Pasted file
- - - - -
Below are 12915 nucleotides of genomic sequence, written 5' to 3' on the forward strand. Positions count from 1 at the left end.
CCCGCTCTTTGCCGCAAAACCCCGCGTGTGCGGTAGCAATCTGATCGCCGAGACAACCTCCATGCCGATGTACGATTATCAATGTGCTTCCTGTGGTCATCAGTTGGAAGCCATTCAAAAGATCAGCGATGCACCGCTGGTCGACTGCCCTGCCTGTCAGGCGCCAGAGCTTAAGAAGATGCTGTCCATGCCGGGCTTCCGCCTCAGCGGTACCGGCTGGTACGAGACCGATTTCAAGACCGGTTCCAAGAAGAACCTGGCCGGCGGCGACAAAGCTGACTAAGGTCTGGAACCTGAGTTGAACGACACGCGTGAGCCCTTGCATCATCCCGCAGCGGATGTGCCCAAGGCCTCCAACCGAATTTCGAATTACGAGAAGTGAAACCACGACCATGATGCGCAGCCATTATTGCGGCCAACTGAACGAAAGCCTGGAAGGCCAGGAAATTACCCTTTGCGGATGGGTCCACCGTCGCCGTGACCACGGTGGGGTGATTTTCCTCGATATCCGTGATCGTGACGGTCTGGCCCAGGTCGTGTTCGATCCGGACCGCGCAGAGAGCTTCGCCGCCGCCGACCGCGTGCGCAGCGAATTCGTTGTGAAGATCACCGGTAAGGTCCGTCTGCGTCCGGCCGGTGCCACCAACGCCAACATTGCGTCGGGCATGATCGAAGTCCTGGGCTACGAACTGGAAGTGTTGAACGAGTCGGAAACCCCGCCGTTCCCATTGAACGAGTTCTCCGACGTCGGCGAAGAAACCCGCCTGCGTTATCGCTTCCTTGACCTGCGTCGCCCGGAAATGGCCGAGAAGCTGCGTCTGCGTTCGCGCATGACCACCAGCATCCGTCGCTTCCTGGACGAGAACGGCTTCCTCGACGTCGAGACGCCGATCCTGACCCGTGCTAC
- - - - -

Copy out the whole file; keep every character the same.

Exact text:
Below are 12915 nucleotides of genomic sequence, written 5' to 3' on the forward strand. Positions count from 1 at the left end.
CCCGCTCTTTGCCGCAAAACCCCGCGTGTGCGGTAGCAATCTGATCGCCGAGACAACCTCCATGCCGATGTACGATTATCAATGTGCTTCCTGTGGTCATCAGTTGGAAGCCATTCAAAAGATCAGCGATGCACCGCTGGTCGACTGCCCTGCCTGTCAGGCGCCAGAGCTTAAGAAGATGCTGTCCATGCCGGGCTTCCGCCTCAGCGGTACCGGCTGGTACGAGACCGATTTCAAGACCGGTTCCAAGAAGAACCTGGCCGGCGGCGACAAAGCTGACTAAGGTCTGGAACCTGAGTTGAACGACACGCGTGAGCCCTTGCATCATCCCGCAGCGGATGTGCCCAAGGCCTCCAACCGAATTTCGAATTACGAGAAGTGAAACCACGACCATGATGCGCAGCCATTATTGCGGCCAACTGAACGAAAGCCTGGAAGGCCAGGAAATTACCCTTTGCGGATGGGTCCACCGTCGCCGTGACCACGGTGGGGTGATTTTCCTCGATATCCGTGATCGTGACGGTCTGGCCCAGGTCGTGTTCGATCCGGACCGCGCAGAGAGCTTCGCCGCCGCCGACCGCGTGCGCAGCGAATTCGTTGTGAAGATCACCGGTAAGGTCCGTCTGCGTCCGGCCGGTGCCACCAACGCCAACATTGCGTCGGGCATGATCGAAGTCCTGGGCTACGAACTGGAAGTGTTGAACGAGTCGGAAACCCCGCCGTTCCCATTGAACGAGTTCTCCGACGTCGGCGAAGAAACCCGCCTGCGTTATCGCTTCCTTGACCTGCGTCGCCCGGAAATGGCCGAGAAGCTGCGTCTGCGTTCGCGCATGACCACCAGCATCCGTCGCTTCCTGGACGAGAACGGCTTCCTCGACGTCGAGACGCCGATCCTGACCCGTGCTAC